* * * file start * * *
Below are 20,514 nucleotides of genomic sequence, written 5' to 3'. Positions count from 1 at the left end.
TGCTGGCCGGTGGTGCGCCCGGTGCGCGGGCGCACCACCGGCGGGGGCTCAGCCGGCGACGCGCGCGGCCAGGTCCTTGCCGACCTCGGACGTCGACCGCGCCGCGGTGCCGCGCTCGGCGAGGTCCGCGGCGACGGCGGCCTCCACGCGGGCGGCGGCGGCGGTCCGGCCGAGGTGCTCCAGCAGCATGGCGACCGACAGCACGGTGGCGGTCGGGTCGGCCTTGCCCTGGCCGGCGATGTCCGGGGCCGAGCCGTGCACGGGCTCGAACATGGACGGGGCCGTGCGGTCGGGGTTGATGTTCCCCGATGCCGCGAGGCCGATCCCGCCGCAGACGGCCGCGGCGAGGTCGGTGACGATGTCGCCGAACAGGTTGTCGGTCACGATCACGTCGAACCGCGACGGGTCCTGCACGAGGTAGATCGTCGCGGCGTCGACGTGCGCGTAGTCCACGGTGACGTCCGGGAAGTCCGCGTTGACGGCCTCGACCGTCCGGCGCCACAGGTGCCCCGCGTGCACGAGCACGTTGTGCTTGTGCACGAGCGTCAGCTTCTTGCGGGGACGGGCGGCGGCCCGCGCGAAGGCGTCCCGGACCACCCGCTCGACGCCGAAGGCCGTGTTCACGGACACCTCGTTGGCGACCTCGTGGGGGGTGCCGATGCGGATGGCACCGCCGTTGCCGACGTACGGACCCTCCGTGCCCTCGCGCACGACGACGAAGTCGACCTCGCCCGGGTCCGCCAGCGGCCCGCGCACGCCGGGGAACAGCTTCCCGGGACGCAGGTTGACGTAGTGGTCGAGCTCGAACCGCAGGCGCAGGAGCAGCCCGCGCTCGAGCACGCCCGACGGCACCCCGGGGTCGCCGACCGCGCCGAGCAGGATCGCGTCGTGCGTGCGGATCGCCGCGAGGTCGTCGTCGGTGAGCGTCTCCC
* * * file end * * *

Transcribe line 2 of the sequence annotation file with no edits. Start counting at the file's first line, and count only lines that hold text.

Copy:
TGCTGGCCGGTGGTGCGCCCGGTGCGCGGGCGCACCACCGGCGGGGGCTCAGCCGGCGACGCGCGCGGCCAGGTCCTTGCCGACCTCGGACGTCGACCGCGCCGCGGTGCCGCGCTCGGCGAGGTCCGCGGCGACGGCGGCCTCCACGCGGGCGGCGGCGGCGGTCCGGCCGAGGTGCTCCAGCAGCATGGCGACCGACAGCACGGTGGCGGTCGGGTCGGCCTTGCCCTGGCCGGCGATGTCCGGGGCCGAGCCGTGCACGGGCTCGAACATGGACGGGGCCGTGCGGTCGGGGTTGATGTTCCCCGATGCCGCGAGGCCGATCCCGCCGCAGACGGCCGCGGCGAGGTCGGTGACGATGTCGCCGAACAGGTTGTCGGTCACGATCACGTCGAACCGCGACGGGTCCTGCACGAGGTAGATCGTCGCGGCGTCGACGTGCGCGTAGTCCACGGTGACGTCCGGGAAGTCCGCGTTGACGGCCTCGACCGTCCGGCGCCACAGGTGCCCCGCGTGCACGAGCACGTTGTGCTTGTGCACGAGCGTCAGCTTCTTGCGGGGACGGGCGGCGGCCCGCGCGAAGGCGTCCCGGACCACCCGCTCGACGCCGAAGGCCGTGTTCACGGACACCTCGTTGGCGACCTCGTGGGGGGTGCCGATGCGGATGGCACCGCCGTTGCCGACGTACGGACCCTCCGTGCCCTCGCGCACGACGACGAAGTCGACCTCGCCCGGGTCCGCCAGCGGCCCGCGCACGCCGGGGAACAGCTTCCCGGGACGCAGGTTGACGTAGTGGTCGAGCTCGAACCGCAGGCGCAGGAGCAGCCCGCGCTCGAGCACGCCCGACGGCACCCCGGGGTCGCCGACCGCGCCGAGCAGGATCGCGTCGTGCGTGCGGATCGCCGCGAGGTCGTCGTCGGTGAGCGTCTCCC